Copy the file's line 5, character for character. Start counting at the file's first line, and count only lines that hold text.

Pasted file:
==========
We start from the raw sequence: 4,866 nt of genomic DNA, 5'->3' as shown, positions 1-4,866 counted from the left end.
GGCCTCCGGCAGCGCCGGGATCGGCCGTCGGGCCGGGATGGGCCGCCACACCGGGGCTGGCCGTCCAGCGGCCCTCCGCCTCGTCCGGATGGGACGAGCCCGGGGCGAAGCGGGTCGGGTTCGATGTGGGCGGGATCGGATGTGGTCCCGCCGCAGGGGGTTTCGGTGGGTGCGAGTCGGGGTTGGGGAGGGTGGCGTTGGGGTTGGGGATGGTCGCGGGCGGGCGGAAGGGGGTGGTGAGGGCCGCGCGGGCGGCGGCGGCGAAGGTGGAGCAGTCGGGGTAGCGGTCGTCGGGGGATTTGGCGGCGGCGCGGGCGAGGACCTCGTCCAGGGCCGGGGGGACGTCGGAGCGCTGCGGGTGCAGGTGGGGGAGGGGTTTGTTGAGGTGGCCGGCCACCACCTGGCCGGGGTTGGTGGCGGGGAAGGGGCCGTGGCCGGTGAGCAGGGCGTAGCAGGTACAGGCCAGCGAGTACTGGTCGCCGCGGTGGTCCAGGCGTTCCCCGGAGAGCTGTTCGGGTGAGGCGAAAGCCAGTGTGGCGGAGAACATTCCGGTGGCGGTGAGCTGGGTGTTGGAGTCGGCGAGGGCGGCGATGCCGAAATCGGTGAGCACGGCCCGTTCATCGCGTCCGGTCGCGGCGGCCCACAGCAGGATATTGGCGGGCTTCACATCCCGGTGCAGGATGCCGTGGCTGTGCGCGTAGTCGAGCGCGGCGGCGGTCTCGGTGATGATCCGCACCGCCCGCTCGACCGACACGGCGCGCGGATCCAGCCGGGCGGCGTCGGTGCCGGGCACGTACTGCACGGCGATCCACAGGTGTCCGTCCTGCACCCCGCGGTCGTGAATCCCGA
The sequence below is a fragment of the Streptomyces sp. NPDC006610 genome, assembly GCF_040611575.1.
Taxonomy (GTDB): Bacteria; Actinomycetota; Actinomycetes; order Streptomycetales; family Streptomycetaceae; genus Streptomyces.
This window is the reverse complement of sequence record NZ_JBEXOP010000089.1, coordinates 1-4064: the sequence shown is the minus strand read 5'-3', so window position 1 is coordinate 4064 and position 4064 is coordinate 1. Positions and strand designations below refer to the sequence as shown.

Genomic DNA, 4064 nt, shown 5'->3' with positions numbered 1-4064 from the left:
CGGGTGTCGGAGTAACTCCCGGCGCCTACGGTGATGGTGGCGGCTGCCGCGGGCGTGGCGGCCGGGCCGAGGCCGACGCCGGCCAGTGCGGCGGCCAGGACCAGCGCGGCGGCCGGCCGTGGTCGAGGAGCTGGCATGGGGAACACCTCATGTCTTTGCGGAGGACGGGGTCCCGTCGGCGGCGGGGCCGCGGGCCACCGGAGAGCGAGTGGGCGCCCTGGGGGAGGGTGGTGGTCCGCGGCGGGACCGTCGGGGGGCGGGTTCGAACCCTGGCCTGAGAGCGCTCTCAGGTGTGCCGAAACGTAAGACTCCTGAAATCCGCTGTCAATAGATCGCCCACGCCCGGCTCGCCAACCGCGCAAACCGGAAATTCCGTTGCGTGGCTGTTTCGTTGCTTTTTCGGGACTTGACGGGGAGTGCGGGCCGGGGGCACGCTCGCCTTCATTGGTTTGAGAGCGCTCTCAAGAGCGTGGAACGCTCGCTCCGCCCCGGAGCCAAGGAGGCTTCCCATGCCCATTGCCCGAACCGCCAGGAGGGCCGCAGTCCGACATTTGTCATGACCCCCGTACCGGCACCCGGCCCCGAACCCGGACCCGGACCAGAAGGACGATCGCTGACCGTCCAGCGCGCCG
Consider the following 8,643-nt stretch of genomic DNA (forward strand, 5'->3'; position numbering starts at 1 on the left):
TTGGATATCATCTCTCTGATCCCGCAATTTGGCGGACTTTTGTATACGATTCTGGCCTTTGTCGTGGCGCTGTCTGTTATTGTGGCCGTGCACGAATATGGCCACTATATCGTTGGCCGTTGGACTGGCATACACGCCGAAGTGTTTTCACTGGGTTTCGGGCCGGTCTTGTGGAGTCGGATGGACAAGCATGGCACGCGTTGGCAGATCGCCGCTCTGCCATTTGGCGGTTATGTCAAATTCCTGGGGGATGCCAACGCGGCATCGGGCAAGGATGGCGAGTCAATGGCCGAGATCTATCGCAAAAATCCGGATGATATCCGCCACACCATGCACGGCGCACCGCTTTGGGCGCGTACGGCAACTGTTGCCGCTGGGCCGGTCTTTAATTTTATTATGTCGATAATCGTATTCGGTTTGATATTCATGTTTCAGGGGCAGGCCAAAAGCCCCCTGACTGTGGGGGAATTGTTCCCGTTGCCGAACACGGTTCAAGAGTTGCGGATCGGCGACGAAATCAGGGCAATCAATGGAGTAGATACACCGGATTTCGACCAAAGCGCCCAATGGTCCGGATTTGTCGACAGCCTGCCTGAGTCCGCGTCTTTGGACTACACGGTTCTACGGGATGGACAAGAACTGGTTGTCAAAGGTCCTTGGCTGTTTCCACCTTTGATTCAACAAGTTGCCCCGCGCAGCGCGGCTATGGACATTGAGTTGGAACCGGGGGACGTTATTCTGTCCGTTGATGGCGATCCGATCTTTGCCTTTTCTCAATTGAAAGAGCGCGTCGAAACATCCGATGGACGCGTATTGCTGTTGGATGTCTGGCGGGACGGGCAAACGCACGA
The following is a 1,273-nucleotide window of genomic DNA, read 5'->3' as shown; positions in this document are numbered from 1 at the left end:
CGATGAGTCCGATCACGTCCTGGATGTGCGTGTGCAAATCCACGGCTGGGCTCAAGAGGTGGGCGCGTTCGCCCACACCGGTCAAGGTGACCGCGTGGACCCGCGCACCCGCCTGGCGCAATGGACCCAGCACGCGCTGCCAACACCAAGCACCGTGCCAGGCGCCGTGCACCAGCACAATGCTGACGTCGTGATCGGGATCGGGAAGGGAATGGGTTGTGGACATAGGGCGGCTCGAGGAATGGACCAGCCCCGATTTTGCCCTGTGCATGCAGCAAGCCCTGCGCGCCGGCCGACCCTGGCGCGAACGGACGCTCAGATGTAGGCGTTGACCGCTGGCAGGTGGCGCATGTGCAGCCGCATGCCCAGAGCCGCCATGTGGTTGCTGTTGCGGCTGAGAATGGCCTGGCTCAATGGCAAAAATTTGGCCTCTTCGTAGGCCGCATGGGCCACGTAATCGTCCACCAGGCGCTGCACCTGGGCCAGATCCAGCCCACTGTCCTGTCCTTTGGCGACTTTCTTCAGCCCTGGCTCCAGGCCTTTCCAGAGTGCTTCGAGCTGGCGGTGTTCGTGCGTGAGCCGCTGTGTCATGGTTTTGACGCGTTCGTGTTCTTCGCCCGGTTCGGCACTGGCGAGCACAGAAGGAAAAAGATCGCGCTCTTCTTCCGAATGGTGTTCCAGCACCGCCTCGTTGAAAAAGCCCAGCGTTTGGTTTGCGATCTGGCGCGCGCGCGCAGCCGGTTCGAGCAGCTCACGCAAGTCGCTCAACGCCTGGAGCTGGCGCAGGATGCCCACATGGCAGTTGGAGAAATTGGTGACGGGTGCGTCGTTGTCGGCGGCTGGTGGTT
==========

This window is the reverse complement of sequence record NZ_JBEXOP010000089.1, coordinates 1-4064: the sequence shown is the minus strand read 5'-3', so window position 1 is coordinate 4064 and position 4064 is coordinate 1. Positions and strand designations below refer to the sequence as shown.